Using the Senses as a Means of Observation

Joe Scales Brennemann
4251 N. Clarendon Ave.
Chicago IL.


The purpose of this activity is to have students use their senses in various
situations. The situations are such that students find out that their senses
are not always accurate.

Material needed:

(For each group of four)
Orange juice, nondiet cola, apples, candy (such as mint or lemon drops), plastic
dishpans or washbasins, (large battery jar instead of plastic dishpans or
washbasins), large beaker.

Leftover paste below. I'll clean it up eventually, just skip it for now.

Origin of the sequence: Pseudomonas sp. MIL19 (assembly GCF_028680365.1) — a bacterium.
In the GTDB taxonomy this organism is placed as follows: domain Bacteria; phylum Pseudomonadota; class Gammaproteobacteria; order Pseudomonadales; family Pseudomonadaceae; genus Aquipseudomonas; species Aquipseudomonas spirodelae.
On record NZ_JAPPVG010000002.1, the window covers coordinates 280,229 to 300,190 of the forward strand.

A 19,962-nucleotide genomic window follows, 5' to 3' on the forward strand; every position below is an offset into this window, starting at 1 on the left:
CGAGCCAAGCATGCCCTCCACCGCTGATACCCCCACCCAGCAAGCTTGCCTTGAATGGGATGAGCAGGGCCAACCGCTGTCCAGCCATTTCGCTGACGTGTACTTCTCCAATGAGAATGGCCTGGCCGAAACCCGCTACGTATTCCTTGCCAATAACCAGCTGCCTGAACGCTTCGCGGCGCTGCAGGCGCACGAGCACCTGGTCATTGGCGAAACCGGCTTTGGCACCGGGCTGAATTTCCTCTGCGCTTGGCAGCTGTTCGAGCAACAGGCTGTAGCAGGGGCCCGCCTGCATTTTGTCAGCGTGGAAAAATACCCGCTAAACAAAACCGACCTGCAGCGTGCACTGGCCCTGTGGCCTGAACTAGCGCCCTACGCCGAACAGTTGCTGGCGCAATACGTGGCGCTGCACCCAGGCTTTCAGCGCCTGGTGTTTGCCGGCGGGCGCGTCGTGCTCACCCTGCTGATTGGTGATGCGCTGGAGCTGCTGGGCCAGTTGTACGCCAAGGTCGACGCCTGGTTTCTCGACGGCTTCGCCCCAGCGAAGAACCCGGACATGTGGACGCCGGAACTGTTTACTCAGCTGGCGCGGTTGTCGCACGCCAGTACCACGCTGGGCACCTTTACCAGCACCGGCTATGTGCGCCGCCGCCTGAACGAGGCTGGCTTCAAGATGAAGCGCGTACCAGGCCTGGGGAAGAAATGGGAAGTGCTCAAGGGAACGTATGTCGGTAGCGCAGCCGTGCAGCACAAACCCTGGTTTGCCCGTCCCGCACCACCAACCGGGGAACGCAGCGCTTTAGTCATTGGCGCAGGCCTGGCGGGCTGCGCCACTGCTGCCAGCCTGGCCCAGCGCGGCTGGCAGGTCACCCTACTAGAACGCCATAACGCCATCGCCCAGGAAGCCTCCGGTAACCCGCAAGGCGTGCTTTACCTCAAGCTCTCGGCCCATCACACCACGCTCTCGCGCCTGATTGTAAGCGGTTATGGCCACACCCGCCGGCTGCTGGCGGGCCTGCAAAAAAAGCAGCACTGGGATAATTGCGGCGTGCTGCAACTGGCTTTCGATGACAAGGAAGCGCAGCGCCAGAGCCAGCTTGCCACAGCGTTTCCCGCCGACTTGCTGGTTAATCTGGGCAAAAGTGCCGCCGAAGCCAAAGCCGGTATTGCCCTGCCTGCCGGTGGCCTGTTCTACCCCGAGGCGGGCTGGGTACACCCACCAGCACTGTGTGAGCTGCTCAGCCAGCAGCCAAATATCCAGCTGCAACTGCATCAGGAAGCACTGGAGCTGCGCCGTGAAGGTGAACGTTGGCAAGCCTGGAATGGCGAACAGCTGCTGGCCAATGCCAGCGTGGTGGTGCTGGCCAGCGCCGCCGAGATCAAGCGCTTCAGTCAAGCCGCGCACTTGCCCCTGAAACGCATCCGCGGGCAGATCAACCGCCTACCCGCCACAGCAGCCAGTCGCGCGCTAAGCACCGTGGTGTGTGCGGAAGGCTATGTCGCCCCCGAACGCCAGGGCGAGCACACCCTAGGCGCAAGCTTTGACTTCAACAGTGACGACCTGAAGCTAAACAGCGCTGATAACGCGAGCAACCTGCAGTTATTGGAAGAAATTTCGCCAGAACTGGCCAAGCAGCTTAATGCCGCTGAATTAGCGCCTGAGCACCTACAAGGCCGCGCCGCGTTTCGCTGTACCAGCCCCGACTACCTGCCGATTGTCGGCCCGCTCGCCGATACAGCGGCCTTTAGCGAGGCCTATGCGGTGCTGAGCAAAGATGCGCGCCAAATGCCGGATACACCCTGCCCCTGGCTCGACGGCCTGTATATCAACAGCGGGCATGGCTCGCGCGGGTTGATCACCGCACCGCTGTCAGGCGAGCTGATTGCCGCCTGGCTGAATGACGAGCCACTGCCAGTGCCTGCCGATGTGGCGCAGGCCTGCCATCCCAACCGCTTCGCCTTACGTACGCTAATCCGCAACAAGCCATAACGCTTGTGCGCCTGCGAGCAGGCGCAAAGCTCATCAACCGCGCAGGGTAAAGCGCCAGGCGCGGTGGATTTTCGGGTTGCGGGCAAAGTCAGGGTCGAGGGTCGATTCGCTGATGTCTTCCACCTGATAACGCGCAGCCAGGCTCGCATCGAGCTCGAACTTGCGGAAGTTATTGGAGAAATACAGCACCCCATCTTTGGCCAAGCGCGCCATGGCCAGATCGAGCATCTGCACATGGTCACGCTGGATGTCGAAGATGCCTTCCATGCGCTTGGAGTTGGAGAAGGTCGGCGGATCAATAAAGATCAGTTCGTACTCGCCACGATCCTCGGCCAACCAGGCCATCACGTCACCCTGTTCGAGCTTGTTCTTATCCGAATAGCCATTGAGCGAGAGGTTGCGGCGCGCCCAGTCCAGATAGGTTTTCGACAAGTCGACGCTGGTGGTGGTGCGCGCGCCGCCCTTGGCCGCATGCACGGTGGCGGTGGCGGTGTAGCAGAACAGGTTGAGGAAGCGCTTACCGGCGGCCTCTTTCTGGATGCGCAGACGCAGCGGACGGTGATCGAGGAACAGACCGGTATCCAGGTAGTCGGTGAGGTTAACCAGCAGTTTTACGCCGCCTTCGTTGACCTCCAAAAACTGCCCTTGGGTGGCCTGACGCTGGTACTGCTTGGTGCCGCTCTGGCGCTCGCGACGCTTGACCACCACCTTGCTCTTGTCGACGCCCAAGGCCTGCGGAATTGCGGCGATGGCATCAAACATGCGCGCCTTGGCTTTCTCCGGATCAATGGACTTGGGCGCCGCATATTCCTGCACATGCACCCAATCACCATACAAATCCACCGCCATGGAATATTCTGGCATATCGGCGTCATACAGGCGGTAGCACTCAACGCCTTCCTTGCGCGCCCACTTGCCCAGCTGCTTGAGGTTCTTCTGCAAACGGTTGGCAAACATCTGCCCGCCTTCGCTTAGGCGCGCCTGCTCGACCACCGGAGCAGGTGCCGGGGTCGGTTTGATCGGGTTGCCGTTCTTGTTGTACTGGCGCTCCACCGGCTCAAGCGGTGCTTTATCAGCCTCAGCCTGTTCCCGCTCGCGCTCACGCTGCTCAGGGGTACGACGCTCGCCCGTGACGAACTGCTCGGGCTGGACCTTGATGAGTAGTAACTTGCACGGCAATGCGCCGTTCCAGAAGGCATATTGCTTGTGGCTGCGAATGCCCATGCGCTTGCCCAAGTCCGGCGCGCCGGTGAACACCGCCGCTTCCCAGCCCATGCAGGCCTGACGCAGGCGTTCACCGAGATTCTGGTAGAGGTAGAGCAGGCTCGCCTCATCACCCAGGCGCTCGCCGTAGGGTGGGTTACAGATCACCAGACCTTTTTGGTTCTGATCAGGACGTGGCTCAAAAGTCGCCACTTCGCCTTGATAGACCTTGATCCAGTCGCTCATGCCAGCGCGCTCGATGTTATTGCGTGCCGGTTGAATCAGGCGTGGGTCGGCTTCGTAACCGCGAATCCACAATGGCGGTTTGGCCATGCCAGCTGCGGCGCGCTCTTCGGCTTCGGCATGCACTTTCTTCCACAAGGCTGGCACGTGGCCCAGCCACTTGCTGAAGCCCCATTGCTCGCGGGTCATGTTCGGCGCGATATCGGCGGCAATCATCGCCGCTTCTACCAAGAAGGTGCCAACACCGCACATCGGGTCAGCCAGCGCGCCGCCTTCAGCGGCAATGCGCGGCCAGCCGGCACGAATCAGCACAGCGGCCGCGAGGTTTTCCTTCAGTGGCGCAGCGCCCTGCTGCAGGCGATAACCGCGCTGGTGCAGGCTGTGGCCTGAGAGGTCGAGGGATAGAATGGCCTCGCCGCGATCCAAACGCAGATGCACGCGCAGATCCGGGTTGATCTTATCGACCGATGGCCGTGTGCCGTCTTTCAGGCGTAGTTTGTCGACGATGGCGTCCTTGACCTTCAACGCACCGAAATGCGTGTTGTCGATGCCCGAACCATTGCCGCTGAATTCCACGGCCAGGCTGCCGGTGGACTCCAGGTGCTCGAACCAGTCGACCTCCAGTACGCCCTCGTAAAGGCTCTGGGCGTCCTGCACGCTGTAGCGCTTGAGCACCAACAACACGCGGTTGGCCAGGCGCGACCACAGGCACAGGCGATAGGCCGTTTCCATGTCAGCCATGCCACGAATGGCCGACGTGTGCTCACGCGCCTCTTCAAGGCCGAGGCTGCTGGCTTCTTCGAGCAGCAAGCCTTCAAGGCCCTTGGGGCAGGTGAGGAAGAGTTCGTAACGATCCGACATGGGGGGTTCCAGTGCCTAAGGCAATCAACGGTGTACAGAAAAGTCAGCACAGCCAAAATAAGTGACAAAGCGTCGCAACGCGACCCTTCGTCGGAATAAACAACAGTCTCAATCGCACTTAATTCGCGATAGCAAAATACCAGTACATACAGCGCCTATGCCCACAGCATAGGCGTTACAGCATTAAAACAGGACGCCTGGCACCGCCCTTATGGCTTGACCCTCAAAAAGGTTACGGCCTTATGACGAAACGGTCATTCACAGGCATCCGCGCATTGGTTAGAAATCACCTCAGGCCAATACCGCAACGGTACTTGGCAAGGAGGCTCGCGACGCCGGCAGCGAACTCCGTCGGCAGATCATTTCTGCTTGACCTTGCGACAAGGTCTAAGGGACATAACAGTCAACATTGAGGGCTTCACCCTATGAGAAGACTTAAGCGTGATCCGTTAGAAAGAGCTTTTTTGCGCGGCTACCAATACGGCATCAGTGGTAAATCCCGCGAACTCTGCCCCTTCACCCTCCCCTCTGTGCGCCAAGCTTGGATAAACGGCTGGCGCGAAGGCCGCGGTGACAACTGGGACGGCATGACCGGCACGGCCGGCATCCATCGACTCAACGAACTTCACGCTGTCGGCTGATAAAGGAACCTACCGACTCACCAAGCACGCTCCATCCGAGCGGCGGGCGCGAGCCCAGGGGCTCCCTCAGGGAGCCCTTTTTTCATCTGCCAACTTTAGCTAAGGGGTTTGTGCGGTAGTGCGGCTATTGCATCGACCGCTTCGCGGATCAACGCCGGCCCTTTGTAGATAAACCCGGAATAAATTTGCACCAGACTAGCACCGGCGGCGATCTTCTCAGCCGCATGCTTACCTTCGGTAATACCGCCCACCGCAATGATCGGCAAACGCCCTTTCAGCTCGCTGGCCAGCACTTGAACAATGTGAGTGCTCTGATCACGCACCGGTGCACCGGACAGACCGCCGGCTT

On the day before beginning the activity make sure the materials needed are
available. If you do not have foodstuffs such as sugar, table salt, flour,
baking soda, corn starch, etc., in the laboratory, you may wish to have students
bring them from home.

Class activity:

1) The instructor will lecture to the class giving them examples of the various
types of senses, smell, taste, hearing, seeing and touch.
2) Encourage student participation.
3) Allow student to practice at various stations attempting to prove their
theory of which sense is most important.

Expected results:

The expected outcome of the five activities are such that the students
understand that there is not a dominant nor non-dominant sense. In order to
identify various sensations correctly you need all five senses.
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